Do Readers Notice Your Typo's?

Me? Typo’s? 

Sorry. We’ve all done it. You might not notice typos in your newsletters, but many of your readers do—guaranteed!

You are not alone. Nearly 400 years ago a “harmless” typo in a 1631 edition of the King James Bible was noticed! Do you see it?

 
Dunham Bible Museum, Houston Baptist University

Dunham Bible Museum, Houston Baptist University

 

“Thou shalt commit adultery.” Hmmm.

Fortunately, only 1000 copies were printed before the error was caught. This edition became known as the Wicked Bible or the Sinners’ Bible. We chuckle today, but King James was not amused! The printers paid a 300£ fine and had their printing license revoked.

How about you? Do you double-check to typo’s in your newsletters? In your emails? Texts?

Sadly, many gospel-workers say typo’s don’t matter. The reader understands a missing word, a mis-placed comma or a mis-spelling. It won’t change the message.

Perhaps, but you are also sending additional messages. When your reader is assaulted with your  grammar mistakes, bad punctuation or mis-spellings she asks:

  • Did you skip grade school?

  • Didn’t you care enough about me to re-read this letter one more time?

  • Are you also this careless in your field ministry?

Sometimes typo’s happen even after careful proofreading. In my newspaper days I committed plenty of typo’s—often in the headlines in big bold type! It happens. But don’t say it is okay!

When you take time to check your spelling, eliminate redundant words, punctuate properly, you honor your readers. You are giving them your best. They won’t compliment you on your clear writing, but they will appreciate it.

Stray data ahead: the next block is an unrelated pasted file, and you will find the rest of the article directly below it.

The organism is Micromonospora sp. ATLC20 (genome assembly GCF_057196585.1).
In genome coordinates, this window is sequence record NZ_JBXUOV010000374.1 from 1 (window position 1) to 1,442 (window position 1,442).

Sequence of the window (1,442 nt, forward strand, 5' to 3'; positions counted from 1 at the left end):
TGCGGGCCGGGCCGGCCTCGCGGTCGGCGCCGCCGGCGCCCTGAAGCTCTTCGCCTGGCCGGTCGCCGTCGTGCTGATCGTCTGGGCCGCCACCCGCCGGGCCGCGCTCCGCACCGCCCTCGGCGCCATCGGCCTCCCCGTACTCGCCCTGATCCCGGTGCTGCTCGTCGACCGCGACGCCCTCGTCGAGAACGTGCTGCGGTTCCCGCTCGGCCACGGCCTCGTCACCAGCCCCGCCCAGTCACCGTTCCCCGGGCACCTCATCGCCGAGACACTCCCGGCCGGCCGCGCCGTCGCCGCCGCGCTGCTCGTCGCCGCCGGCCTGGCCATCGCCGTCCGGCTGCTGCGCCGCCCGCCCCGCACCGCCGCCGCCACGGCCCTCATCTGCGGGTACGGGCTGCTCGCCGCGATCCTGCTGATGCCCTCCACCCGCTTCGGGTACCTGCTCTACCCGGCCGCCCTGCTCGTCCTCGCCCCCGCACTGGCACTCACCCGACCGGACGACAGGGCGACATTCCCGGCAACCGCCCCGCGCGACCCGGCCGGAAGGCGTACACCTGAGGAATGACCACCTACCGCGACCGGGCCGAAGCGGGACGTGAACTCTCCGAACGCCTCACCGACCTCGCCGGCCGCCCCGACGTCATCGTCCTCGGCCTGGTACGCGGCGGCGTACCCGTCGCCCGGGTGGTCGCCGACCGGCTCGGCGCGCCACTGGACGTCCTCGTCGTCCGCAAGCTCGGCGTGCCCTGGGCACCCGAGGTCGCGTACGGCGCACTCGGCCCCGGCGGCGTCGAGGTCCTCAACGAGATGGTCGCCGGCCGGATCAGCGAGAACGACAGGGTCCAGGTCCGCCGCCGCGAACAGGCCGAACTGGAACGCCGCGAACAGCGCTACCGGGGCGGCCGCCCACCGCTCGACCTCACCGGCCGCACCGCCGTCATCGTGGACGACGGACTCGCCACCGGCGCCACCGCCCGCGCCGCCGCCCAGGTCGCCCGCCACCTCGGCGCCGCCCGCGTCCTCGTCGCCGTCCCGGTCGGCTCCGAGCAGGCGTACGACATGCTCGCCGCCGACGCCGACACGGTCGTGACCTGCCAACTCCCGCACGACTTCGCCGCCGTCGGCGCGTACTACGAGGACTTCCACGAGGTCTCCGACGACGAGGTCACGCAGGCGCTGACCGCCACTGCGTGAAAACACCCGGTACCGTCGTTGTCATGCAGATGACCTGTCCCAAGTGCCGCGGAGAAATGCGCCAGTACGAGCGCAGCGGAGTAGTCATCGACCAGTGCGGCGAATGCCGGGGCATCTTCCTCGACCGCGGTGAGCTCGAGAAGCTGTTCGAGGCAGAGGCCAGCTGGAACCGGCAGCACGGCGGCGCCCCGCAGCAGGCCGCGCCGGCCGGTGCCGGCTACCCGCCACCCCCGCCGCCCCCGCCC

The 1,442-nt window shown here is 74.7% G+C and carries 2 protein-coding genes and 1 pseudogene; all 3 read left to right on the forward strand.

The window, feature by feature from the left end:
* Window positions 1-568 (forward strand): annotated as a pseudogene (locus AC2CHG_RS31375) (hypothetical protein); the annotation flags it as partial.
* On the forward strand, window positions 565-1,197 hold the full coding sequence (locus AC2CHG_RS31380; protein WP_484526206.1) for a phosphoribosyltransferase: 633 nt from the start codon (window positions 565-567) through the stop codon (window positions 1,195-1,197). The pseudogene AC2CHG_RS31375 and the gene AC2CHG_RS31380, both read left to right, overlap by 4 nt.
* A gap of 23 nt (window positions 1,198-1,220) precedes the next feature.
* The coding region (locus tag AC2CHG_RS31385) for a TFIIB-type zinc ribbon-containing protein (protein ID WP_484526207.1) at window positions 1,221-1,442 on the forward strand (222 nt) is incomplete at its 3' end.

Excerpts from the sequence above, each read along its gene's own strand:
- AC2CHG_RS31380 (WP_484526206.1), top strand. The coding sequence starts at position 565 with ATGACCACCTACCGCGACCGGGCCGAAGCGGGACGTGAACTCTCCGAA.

I cannot give examples in other languages or alphabets, but here are three common English language “typo’s” I saw in recent newsletters.

  • This ministry trip has been good for Zelda and I. [Correction: Zelda and me. Objective case after a preposition.]

  •  Please pray for our dicsiple-making ministry. [Correction: disciple-making.]

  • This has been a really busy summer. We are very, very tired and worn-out from the training program and need your prayers and petitions. [Correction: redundant words. This has been a really busy summer. We are very, very tired and worn out from the training program and need your prayers and petitions. 12 words instead of 17.]

Colossians 3:23 is our guide:

 
Whatever you do, do your work heartily,
as for the Lord rather than men.
 

Re-read your newsletter or email draft “heartily!” Work hard to find mis-spellings, bad grammar, bad punctuation, and to eliminate un-needed words. Then read it again. And again! Give it to a friend (who does not have the gift of mercy) and ask them to spot typo’s.

May God blasst you richly; as yu swerve Him in filed ministry.